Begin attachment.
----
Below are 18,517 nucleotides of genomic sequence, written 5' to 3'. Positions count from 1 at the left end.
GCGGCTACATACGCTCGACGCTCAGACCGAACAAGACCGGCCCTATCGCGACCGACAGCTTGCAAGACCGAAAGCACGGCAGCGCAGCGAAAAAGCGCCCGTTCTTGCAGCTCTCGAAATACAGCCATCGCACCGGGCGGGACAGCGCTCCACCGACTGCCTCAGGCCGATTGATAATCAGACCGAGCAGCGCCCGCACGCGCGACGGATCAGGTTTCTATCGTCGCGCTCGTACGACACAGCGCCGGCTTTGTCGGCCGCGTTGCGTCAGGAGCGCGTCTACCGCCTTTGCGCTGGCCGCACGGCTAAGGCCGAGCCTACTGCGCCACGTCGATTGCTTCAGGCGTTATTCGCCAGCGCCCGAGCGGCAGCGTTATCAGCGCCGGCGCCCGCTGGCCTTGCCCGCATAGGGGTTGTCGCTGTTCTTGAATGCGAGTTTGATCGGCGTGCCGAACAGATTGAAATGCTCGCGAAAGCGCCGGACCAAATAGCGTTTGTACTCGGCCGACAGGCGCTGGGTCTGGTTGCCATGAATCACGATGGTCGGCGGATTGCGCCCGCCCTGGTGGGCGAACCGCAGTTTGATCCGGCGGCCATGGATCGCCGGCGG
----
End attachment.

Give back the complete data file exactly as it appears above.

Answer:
Below are 18,517 nucleotides of genomic sequence, written 5' to 3'. Positions count from 1 at the left end.
GCGGCTACATACGCTCGACGCTCAGACCGAACAAGACCGGCCCTATCGCGACCGACAGCTTGCAAGACCGAAAGCACGGCAGCGCAGCGAAAAAGCGCCCGTTCTTGCAGCTCTCGAAATACAGCCATCGCACCGGGCGGGACAGCGCTCCACCGACTGCCTCAGGCCGATTGATAATCAGACCGAGCAGCGCCCGCACGCGCGACGGATCAGGTTTCTATCGTCGCGCTCGTACGACACAGCGCCGGCTTTGTCGGCCGCGTTGCGTCAGGAGCGCGTCTACCGCCTTTGCGCTGGCCGCACGGCTAAGGCCGAGCCTACTGCGCCACGTCGATTGCTTCAGGCGTTATTCGCCAGCGCCCGAGCGGCAGCGTTATCAGCGCCGGCGCCCGCTGGCCTTGCCCGCATAGGGGTTGTCGCTGTTCTTGAATGCGAGTTTGATCGGCGTGCCGAACAGATTGAAATGCTCGCGAAAGCGCCGGACCAAATAGCGTTTGTACTCGGCCGACAGGCGCTGGGTCTGGTTGCCATGAATCACGATGGTCGGCGGATTGCGCCCGCCCTGGTGGGCGAACCGCAGTTTGATCCGGCGGCCATGGATCGCCGGCGG